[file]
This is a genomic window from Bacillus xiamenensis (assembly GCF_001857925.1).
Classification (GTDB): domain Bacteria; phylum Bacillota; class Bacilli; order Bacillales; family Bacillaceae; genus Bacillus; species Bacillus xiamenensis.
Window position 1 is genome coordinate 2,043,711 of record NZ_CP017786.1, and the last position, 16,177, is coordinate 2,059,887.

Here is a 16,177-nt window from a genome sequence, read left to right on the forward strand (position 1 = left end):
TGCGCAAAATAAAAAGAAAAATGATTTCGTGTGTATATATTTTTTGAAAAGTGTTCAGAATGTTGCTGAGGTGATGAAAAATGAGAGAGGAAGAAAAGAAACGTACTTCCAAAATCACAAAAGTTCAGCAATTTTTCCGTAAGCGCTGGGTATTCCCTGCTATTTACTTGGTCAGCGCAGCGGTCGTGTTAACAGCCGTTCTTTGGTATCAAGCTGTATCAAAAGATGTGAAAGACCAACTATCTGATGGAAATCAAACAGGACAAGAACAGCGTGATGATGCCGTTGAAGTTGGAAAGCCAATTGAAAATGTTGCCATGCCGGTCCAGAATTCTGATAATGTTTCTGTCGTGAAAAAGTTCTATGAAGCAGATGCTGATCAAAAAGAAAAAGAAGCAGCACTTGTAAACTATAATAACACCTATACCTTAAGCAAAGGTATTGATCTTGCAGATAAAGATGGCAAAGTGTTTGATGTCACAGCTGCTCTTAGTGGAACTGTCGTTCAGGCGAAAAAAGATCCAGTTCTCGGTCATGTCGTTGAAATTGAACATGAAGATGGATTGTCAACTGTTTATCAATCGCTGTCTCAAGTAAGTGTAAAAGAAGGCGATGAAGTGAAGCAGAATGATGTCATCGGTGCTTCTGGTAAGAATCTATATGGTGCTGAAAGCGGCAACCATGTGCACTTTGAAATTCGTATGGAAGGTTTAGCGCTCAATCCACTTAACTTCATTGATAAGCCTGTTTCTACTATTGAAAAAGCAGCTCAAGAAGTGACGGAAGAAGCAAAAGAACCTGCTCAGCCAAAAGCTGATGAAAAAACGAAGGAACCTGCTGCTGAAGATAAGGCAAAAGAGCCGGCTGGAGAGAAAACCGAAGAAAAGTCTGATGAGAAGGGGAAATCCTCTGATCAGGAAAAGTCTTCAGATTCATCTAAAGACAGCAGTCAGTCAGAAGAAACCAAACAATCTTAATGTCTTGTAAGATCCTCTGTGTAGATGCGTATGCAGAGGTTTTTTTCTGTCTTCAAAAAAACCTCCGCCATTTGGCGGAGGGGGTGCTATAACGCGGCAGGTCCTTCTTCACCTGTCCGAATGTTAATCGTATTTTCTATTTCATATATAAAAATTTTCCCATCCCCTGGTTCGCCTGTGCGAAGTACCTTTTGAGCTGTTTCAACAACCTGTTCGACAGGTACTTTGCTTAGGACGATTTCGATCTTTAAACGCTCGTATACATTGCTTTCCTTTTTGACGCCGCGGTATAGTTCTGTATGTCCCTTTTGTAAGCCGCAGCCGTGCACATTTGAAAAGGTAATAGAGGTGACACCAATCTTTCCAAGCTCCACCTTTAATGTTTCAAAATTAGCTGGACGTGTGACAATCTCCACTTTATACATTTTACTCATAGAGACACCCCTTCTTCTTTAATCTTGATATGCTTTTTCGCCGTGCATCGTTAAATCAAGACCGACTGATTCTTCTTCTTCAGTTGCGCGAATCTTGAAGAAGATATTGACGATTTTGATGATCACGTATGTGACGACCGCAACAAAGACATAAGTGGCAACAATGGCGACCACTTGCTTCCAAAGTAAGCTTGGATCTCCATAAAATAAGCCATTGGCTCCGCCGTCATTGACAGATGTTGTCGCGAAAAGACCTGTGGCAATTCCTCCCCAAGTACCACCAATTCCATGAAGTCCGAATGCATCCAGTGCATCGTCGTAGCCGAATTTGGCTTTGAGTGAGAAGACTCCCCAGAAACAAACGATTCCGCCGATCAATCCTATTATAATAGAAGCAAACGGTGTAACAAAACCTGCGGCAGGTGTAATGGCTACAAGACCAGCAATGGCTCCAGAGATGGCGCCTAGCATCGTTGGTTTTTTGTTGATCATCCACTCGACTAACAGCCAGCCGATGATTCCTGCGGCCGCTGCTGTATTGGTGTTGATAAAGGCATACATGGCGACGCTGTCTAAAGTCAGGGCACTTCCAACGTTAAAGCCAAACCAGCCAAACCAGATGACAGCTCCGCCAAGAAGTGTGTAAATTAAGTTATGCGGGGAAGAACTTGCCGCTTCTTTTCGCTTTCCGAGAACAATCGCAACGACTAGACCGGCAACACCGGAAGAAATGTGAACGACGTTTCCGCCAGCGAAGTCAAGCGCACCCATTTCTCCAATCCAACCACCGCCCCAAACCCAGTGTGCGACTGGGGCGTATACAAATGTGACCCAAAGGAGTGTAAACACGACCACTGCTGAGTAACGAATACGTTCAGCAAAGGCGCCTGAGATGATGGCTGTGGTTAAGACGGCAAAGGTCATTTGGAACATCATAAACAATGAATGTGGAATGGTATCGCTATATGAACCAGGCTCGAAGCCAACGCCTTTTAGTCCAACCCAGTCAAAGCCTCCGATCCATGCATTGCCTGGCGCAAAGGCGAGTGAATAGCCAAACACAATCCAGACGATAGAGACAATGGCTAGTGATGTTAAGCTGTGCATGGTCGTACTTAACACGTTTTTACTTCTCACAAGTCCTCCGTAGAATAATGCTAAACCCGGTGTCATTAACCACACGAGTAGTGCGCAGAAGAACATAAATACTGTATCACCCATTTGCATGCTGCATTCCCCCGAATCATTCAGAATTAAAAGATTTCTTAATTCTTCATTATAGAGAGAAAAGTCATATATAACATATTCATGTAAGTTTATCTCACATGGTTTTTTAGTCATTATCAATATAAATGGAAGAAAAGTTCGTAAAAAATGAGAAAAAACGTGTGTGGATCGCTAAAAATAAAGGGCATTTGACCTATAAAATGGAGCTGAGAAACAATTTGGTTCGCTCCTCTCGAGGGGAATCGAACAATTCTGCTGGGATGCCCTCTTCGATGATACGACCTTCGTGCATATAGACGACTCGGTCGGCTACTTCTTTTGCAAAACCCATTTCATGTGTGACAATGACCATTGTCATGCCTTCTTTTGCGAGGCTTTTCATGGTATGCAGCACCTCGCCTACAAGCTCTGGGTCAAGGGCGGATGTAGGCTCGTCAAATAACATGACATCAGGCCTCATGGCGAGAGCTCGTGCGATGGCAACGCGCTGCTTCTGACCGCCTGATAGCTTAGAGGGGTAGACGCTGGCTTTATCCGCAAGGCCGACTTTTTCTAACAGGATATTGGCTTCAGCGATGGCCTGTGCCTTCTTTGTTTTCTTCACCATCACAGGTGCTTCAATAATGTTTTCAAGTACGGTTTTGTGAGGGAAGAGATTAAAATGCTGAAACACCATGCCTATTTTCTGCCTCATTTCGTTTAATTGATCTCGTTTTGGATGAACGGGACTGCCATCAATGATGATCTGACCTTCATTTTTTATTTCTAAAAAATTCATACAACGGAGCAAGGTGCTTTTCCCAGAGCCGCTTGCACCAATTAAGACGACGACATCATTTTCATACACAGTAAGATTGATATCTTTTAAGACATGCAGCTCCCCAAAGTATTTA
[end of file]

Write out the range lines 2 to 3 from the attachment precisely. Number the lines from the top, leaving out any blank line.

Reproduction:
Classification (GTDB): domain Bacteria; phylum Bacillota; class Bacilli; order Bacillales; family Bacillaceae; genus Bacillus; species Bacillus xiamenensis.
Window position 1 is genome coordinate 2,043,711 of record NZ_CP017786.1, and the last position, 16,177, is coordinate 2,059,887.